The quality of the light is different as summer fades into fall. The humidity haze burns away and is replaced by a golden glow at dusk.
I couldn’t wait to get out to the barn on Tuesday. It was perfect riding weather. I would only have enough time to do a little with Kasane besides treating the scratches (rain-rot like scabs) on her legs. Not enough time to ride, but enough time to have some fun. We walked around the perimeter of the farm with one of my friends who was working with her four year old gelding. He was perfectly behaved. Kasane was up and snorting when her pasture mates trotted by. She ignored where I was. We walked, whoa-ed, turned around, repeated. Brought her back to focus on me. And we continued. When we got back to the barn, she walked all over me when I asked her to whoa.
Underneath all of it, I was frustrated. I felt like my relationship with her wasn’t as strong, wasn’t as focused as it has been in the past. I was frustrated at feeling like she wasn’t paying attention and that she was being stupid and doing things she knew better than to do. When she stepped into my space and ignored my usual queue to move away from me (raising my hand next to her neck), I tapped her neck with the back of my hand. No effect. So I had to use some force with my hand and she moved over but still didn’t pay attention to me. She was more interested in the horses in the other pasture. I had an impulse to really get after her, and didn’t.
I stopped myself and asked what am I doing that is causing this? Was it that my focus wasn’t with her? Why was I feeling frustrated with her and why did it seem like she’d rather not be there with me? (Later on, I couldn’t blame her for not wanting to be there with me.)
We went into the round pen and worked on getting her to focus on me. I focused myself, tried to let go of the frustration, and focus on her. To be there with her instead of scattered some place else. After a few minutes, she did, and we followed each other around the round pen. Relationship repaired for the evening, but not back to where we should be. That will take more work. More back to basics and giving her fun things to do instead of boring stuff. (That’s a topic for another post.)
I cleaned her legs off and treated the scratches with ointment. We walked back out to the field and I stayed with her while she started to graze. A few times she walked away from me and my heart sank. (Yes, I know, applying human emotions onto a situation that didn’t warrant it since other horses higher in the herd order came over to see if the human had treats.)
Kasane used to canter up to me when I came out to the field. She used to yell for me. She doesn’t now. She doesn’t greet me at the gate. Some times she lifts her head when I walk out to the pasture to get her. She at least doesn’t walk away. Still. It speaks to me of things to work on so she is interested in what we are doing. It’s work, but good work, to be aware of and to correct.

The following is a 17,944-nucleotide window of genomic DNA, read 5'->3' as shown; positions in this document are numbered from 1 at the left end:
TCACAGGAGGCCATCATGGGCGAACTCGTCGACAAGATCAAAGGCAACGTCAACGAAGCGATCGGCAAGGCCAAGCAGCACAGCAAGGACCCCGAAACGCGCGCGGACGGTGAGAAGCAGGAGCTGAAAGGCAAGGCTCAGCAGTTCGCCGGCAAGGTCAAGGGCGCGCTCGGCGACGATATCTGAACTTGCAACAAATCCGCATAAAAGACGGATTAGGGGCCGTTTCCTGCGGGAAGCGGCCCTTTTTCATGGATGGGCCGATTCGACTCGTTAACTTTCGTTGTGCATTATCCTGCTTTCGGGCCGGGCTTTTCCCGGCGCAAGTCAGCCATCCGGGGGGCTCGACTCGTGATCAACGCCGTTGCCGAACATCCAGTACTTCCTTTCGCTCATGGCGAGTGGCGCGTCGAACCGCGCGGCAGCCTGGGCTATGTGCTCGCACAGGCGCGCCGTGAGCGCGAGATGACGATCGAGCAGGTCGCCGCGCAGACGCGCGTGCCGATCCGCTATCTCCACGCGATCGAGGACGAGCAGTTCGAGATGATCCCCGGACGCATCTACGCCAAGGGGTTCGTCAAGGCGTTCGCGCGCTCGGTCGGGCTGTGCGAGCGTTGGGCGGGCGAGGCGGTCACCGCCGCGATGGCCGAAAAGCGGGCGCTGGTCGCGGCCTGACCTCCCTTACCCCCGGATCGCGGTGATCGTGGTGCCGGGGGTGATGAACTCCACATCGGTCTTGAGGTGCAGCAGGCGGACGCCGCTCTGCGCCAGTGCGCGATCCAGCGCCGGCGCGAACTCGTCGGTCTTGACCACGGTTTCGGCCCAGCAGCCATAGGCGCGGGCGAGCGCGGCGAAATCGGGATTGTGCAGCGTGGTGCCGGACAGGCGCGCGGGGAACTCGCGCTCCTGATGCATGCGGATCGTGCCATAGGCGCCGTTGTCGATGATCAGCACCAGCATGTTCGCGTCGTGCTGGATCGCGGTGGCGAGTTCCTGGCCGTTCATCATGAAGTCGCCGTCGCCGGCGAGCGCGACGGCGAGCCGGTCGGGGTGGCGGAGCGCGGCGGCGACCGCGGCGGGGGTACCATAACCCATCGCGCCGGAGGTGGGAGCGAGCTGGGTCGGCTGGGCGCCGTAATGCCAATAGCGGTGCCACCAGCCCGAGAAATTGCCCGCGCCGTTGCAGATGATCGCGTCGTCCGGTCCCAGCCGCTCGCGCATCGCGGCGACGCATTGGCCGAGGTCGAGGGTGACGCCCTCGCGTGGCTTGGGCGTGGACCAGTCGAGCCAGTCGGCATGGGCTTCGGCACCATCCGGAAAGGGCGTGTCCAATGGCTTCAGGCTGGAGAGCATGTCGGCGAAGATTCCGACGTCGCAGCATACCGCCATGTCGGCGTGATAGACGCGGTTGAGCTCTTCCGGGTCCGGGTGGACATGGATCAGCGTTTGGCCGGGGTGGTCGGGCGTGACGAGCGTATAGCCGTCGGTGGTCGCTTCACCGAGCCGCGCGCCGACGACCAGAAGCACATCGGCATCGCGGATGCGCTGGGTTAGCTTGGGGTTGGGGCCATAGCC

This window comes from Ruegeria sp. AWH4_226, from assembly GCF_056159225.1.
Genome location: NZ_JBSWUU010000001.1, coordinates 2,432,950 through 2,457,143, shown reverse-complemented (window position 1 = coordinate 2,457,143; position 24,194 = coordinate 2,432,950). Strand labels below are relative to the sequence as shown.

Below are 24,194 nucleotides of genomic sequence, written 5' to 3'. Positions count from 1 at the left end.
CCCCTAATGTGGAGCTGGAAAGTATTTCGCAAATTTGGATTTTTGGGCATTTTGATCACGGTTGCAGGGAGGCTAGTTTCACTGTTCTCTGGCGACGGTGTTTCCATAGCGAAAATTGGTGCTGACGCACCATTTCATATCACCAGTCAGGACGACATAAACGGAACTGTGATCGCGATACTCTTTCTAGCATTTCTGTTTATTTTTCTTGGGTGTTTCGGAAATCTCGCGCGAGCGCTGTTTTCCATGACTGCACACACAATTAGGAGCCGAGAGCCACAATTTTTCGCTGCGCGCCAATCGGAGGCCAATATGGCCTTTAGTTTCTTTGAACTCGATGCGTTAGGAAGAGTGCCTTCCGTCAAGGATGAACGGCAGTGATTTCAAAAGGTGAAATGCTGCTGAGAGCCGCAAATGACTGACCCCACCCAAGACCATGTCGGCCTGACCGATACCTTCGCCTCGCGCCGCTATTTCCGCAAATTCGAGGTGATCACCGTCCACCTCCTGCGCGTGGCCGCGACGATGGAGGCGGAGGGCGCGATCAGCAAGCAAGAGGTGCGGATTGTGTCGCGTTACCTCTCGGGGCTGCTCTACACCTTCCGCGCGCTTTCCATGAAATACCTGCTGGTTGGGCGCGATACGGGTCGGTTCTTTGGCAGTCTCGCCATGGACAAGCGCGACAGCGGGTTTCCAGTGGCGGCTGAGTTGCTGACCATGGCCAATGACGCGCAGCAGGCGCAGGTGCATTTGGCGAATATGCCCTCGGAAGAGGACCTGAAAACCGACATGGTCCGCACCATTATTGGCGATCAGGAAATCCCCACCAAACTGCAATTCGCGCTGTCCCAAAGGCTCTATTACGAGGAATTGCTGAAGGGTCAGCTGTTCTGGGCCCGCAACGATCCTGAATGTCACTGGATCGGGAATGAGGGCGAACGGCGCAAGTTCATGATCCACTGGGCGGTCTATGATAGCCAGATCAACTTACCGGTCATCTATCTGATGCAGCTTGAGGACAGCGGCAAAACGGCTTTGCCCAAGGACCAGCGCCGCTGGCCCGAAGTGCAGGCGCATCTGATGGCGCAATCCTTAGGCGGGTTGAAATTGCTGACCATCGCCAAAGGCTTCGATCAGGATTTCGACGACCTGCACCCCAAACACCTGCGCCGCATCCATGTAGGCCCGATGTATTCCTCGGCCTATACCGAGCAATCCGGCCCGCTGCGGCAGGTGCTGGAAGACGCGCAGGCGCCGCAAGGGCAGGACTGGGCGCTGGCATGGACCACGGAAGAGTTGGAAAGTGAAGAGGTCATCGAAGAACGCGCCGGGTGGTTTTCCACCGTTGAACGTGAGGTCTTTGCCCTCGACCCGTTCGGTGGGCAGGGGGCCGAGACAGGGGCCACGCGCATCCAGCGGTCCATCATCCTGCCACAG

I stood out with her until the sun set and I was the only one left at the barn. The light was so different than it had been even a few weeks ago. I kept thinking about how Kasane was with me now and how we had been together. Mulled it over, tried to figure out what had changed.
I walked back to the barn. The barn aisle was dark except for the light from the tack room. The air smelt of dust, apples, and leather plus a chill crispness. Sitting in the tack room chair, I realized the last time I had felt that chill in the air while taking off my paddock boots was almost a year prior on a night I said goodbye to Isis. I had sat in that exact chair, changing my shoes when her body was pulled by the tractor from the paddock to the front of the barn.
Some times the quality of the light triggers memories that aren’t about the time of day or the mare standing next to me. It’s the memory of the thousand-pound hole in my life left by Isis who died last year on October 11.
I am trying to remember the good times. Trying to remember how she was back to herself for her last week. Most of the time I’m okay. I get through work, but being out at the barn with Kasane is different. She senses that difference. She isn’t with me when we’re walking because I’m not really there either. Part of my mind is grieving still.
The sadness is buried underneath the joy of riding, the delight in my favorite time of year to ride… but then I walk outside and see the clear light at sunset. Light best appreciated from the back of a horse. It was the quality of the light reflecting off of a copper bay coat. The yell every time I walked into the barn and Isis poked her head out.
And I have to let her go again by letting the grief go. I have been in tears writing this. I know what I have to do to let go of the grief. It’s not something I have wanted to face again. It’s like knowing you have a pain that touches so many areas and you can only ignore it for so long. It bubbles to the surface and interfere so I can’t run. I have to work through it. And let her truly go so the grief is transformed to happy smile remembering her antics and the joy she brought to my life.
And the clear light this fall can shine on her memory… and on the darker brilliant bay coat of Kasane.